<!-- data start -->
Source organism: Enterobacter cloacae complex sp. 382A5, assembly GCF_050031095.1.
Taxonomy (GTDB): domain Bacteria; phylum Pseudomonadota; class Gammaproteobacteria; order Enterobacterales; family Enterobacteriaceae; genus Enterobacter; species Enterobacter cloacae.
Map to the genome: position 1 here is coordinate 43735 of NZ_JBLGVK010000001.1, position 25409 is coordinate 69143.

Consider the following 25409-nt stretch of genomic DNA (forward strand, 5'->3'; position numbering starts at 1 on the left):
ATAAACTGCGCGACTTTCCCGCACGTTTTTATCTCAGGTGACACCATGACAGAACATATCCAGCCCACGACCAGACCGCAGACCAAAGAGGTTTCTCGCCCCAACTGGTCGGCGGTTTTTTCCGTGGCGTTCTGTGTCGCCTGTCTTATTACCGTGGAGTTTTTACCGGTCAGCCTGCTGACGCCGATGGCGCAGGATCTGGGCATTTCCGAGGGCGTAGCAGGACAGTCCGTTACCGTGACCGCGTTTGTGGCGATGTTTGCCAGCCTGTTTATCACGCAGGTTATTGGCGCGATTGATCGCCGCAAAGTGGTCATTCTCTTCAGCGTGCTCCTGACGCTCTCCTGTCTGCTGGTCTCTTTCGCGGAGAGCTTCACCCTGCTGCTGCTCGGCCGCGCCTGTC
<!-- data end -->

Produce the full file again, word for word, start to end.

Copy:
Source organism: Enterobacter cloacae complex sp. 382A5, assembly GCF_050031095.1.
Taxonomy (GTDB): domain Bacteria; phylum Pseudomonadota; class Gammaproteobacteria; order Enterobacterales; family Enterobacteriaceae; genus Enterobacter; species Enterobacter cloacae.
Map to the genome: position 1 here is coordinate 43735 of NZ_JBLGVK010000001.1, position 25409 is coordinate 69143.

Consider the following 25409-nt stretch of genomic DNA (forward strand, 5'->3'; position numbering starts at 1 on the left):
ATAAACTGCGCGACTTTCCCGCACGTTTTTATCTCAGGTGACACCATGACAGAACATATCCAGCCCACGACCAGACCGCAGACCAAAGAGGTTTCTCGCCCCAACTGGTCGGCGGTTTTTTCCGTGGCGTTCTGTGTCGCCTGTCTTATTACCGTGGAGTTTTTACCGGTCAGCCTGCTGACGCCGATGGCGCAGGATCTGGGCATTTCCGAGGGCGTAGCAGGACAGTCCGTTACCGTGACCGCGTTTGTGGCGATGTTTGCCAGCCTGTTTATCACGCAGGTTATTGGCGCGATTGATCGCCGCAAAGTGGTCATTCTCTTCAGCGTGCTCCTGACGCTCTCCTGTCTGCTGGTCTCTTTCGCGGAGAGCTTCACCCTGCTGCTGCTCGGCCGCGCCTGTC